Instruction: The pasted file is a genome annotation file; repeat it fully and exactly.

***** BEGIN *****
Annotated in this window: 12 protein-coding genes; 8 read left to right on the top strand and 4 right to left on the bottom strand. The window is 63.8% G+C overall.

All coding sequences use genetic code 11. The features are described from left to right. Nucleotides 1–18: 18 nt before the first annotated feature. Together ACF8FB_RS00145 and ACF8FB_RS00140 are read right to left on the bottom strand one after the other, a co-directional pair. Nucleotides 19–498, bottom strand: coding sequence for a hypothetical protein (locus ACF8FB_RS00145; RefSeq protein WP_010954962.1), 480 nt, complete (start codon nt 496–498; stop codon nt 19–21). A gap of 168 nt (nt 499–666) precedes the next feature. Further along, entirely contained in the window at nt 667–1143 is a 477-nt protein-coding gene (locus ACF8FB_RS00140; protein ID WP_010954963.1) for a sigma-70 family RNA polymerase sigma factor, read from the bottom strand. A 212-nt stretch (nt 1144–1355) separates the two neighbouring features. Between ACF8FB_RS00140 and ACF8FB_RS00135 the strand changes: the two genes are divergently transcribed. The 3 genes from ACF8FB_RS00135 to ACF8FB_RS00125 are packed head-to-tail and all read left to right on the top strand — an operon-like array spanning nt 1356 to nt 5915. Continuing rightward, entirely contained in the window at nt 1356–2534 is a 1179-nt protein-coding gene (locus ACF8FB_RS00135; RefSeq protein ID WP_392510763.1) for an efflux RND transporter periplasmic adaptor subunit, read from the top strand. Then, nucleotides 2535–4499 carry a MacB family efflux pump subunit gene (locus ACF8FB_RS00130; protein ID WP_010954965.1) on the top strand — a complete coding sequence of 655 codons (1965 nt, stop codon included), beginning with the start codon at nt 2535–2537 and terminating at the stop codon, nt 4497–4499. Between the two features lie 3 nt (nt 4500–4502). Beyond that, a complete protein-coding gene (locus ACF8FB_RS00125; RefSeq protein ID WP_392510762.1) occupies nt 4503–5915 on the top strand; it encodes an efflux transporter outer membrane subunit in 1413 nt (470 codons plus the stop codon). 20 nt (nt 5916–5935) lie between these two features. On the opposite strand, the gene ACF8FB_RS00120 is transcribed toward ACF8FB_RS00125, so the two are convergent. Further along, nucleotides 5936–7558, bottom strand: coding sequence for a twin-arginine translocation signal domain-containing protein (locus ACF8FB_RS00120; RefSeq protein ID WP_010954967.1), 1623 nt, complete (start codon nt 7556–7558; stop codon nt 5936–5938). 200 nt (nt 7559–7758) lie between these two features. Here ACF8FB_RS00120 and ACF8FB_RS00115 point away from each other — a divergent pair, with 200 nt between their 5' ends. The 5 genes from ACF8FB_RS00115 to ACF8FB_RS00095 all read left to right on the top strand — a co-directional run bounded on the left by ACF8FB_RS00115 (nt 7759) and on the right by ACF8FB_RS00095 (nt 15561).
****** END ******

Annotated in this window: 12 protein-coding genes; 8 read left to right on the top strand and 4 right to left on the bottom strand. The window is 63.8% G+C overall.

All coding sequences use genetic code 11. The features are described from left to right. Nucleotides 1–18: 18 nt before the first annotated feature. Together ACF8FB_RS00145 and ACF8FB_RS00140 are read right to left on the bottom strand one after the other, a co-directional pair. Nucleotides 19–498, bottom strand: coding sequence for a hypothetical protein (locus ACF8FB_RS00145; RefSeq protein WP_010954962.1), 480 nt, complete (start codon nt 496–498; stop codon nt 19–21). A gap of 168 nt (nt 499–666) precedes the next feature. Further along, entirely contained in the window at nt 667–1143 is a 477-nt protein-coding gene (locus ACF8FB_RS00140; protein ID WP_010954963.1) for a sigma-70 family RNA polymerase sigma factor, read from the bottom strand. A 212-nt stretch (nt 1144–1355) separates the two neighbouring features. Between ACF8FB_RS00140 and ACF8FB_RS00135 the strand changes: the two genes are divergently transcribed. The 3 genes from ACF8FB_RS00135 to ACF8FB_RS00125 are packed head-to-tail and all read left to right on the top strand — an operon-like array spanning nt 1356 to nt 5915. Continuing rightward, entirely contained in the window at nt 1356–2534 is a 1179-nt protein-coding gene (locus ACF8FB_RS00135; RefSeq protein ID WP_392510763.1) for an efflux RND transporter periplasmic adaptor subunit, read from the top strand. Then, nucleotides 2535–4499 carry a MacB family efflux pump subunit gene (locus ACF8FB_RS00130; protein ID WP_010954965.1) on the top strand — a complete coding sequence of 655 codons (1965 nt, stop codon included), beginning with the start codon at nt 2535–2537 and terminating at the stop codon, nt 4497–4499. Between the two features lie 3 nt (nt 4500–4502). Beyond that, a complete protein-coding gene (locus ACF8FB_RS00125; RefSeq protein ID WP_392510762.1) occupies nt 4503–5915 on the top strand; it encodes an efflux transporter outer membrane subunit in 1413 nt (470 codons plus the stop codon). 20 nt (nt 5916–5935) lie between these two features. On the opposite strand, the gene ACF8FB_RS00120 is transcribed toward ACF8FB_RS00125, so the two are convergent. Further along, nucleotides 5936–7558, bottom strand: coding sequence for a twin-arginine translocation signal domain-containing protein (locus ACF8FB_RS00120; RefSeq protein ID WP_010954967.1), 1623 nt, complete (start codon nt 7556–7558; stop codon nt 5936–5938). 200 nt (nt 7559–7758) lie between these two features. Here ACF8FB_RS00120 and ACF8FB_RS00115 point away from each other — a divergent pair, with 200 nt between their 5' ends. The 5 genes from ACF8FB_RS00115 to ACF8FB_RS00095 all read left to right on the top strand — a co-directional run bounded on the left by ACF8FB_RS00115 (nt 7759) and on the right by ACF8FB_RS00095 (nt 15561).